Conducive Space for Peace Project
Theory of Change
Sustaining peace after violence has stopped and a peace agreement has been signed requires a long-term process of societal transformation. While the process must be led by national actors through broad platforms of collaboration, international actors can support a conducive space for such efforts. Conducive international engagement has proved a challenging endeavour.
The theory of change of this project is that by creating innovative processes for joint thinking and action, it is possible to develop new ways of collaboration between national and international actors in conflict affected contexts, which will have concrete positive results for sustaining peace in three conflict situations, and which will in turn have a transformative effect on the broader system for peace support.
Most international efforts in conflict affected contexts are undertaken within the framework of bilateral and multilateral agencies. These efforts tend to face the following challenges: a focus on technical knowledge rather than contextual knowledge; a lack of recognition of the complexity and focus on linear and single dimensions; limited attention to building relations with local counter-parts; relatively short-term and unpredictable in terms of funding; and lack of flexibility and creativity due to an orientation towards quantifiable results and predefined indicators. The result of these challenges has been a polarized environment marked by practices perceived by host actors as disrespectful and undignified and with little actual sharing of knowledge and ideas. In sum, the space for collaboration has been far from conducive for promoting sustainable peace in a number of conflict affected countries. While the challenges may have even exacerbated over time, the need for an effective framework, such as development assistance and support to peacebuilding, within which countries and people can engage across the globe to enhance global peace and alleviate human suffering is needed now more than ever.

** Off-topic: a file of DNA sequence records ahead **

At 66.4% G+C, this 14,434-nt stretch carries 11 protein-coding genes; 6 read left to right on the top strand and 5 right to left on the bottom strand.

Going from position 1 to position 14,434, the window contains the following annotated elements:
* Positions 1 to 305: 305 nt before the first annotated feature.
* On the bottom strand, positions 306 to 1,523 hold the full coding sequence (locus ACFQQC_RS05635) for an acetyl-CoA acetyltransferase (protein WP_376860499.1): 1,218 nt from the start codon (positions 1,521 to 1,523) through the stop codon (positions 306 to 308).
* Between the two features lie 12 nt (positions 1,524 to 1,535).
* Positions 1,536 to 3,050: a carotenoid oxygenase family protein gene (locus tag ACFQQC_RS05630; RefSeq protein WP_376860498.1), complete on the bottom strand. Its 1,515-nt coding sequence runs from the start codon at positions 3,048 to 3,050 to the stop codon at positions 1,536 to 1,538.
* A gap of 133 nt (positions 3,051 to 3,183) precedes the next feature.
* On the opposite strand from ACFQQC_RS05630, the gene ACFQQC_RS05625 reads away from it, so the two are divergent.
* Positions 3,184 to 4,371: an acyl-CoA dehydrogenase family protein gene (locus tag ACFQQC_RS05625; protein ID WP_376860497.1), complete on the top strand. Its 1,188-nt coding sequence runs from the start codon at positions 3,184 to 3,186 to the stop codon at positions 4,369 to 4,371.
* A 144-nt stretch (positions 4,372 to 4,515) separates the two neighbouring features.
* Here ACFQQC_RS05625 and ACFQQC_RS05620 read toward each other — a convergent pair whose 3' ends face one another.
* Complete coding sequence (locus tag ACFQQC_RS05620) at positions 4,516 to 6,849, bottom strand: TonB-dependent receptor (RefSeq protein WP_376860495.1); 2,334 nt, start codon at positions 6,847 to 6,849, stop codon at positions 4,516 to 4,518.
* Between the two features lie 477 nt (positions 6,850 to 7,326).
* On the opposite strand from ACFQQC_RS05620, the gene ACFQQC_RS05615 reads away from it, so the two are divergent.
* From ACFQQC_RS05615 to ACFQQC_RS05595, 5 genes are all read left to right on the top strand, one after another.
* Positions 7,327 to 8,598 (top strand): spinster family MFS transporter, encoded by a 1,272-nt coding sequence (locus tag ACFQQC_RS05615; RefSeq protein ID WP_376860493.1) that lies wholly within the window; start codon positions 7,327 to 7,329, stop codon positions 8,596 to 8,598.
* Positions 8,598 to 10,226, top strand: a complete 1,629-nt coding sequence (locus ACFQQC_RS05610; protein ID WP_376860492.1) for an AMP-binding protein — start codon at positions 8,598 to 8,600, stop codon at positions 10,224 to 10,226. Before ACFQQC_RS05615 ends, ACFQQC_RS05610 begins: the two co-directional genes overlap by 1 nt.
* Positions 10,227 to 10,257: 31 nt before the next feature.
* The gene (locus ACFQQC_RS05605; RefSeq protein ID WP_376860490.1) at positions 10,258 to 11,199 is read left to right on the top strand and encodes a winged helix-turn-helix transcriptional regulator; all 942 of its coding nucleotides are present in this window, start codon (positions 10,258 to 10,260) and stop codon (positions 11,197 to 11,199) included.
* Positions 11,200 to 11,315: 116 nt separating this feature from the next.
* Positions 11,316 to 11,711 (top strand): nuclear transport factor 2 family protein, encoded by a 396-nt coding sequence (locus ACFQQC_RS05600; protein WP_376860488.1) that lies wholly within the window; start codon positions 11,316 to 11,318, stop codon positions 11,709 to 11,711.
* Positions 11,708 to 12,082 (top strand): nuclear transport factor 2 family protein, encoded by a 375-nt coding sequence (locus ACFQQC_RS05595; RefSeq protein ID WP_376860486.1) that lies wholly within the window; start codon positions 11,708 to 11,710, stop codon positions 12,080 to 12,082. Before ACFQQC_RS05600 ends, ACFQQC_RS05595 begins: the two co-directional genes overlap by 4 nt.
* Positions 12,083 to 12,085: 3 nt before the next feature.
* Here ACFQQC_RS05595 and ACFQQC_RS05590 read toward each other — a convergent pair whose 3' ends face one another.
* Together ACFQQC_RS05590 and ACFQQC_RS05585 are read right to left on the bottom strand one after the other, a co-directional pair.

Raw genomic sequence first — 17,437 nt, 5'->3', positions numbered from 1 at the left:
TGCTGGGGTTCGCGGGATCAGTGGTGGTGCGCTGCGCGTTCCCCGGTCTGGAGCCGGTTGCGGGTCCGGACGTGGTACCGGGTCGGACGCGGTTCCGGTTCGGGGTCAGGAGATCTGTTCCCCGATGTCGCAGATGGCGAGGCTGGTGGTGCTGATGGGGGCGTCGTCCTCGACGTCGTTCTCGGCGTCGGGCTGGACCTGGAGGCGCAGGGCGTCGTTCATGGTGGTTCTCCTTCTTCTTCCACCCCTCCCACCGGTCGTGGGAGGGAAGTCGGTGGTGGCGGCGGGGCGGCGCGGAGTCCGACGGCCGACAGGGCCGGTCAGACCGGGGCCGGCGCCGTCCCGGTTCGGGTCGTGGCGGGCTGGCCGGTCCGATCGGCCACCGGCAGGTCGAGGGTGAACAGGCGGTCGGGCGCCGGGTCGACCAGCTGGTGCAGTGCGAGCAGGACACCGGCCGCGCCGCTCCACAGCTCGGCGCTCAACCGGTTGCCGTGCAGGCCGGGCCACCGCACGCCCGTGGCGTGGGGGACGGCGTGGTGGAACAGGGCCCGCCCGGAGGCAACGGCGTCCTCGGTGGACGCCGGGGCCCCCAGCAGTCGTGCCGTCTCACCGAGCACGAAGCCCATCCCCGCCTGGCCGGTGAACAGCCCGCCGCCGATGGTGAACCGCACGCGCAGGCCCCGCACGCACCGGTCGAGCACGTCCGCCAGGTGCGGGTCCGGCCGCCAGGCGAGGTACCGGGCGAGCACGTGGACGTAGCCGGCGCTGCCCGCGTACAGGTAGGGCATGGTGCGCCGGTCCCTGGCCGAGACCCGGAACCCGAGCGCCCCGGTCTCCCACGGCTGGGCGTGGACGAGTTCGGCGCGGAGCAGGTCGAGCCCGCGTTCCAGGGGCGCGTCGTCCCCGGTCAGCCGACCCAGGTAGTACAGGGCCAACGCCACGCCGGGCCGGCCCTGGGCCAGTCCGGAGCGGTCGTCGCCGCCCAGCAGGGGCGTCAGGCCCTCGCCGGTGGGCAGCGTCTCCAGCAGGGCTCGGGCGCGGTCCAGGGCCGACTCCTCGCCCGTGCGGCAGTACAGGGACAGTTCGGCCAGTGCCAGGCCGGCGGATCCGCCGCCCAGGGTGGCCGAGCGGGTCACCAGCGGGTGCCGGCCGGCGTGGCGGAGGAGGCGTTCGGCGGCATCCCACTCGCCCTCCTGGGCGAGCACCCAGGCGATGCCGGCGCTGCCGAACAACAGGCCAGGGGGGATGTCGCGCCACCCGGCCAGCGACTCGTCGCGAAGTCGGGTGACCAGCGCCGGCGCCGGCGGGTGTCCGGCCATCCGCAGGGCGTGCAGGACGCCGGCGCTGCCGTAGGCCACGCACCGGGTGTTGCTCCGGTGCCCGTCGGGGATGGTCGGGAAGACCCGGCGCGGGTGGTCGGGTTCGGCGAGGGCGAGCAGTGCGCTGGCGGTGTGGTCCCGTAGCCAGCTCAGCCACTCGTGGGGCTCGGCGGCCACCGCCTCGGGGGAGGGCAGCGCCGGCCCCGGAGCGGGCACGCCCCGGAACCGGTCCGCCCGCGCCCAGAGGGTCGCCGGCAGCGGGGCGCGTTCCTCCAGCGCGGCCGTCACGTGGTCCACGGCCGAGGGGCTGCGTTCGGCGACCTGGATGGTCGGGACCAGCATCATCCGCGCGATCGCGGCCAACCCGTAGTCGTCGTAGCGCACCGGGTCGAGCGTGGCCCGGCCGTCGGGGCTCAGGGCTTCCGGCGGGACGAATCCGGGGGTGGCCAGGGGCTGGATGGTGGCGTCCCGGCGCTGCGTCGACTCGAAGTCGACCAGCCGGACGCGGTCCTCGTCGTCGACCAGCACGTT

The project is structured around four main components: 1) a dialogue component engaging policy makers and practitioners in a ‘transformative scenario planning’ process, 2) a bottom-up creative communications component, 3) an analysis and research component, and 4) an Innovation Lab component that draws together the lessons and ideas from the other three components and transform these into new avenues for institutional change and concrete new platforms and initiatives for action.
The project will be implemented in three country cases and at the global level, and each of these will be considered a sub-project with a fully-fledged Conducive Space ‘wheel’ as illustrated on the previous page. This means that a Transformative Scenario Planning process will be conducted in each national context as well as with global actors through a separate but inter-linked process. Some of the participants in the national processes will also participate at global level, and some of the global policy makers will participate in national level processes. Systemic transformation is the aim at both levels, but it will target different parts of the ‘system’, and different actors.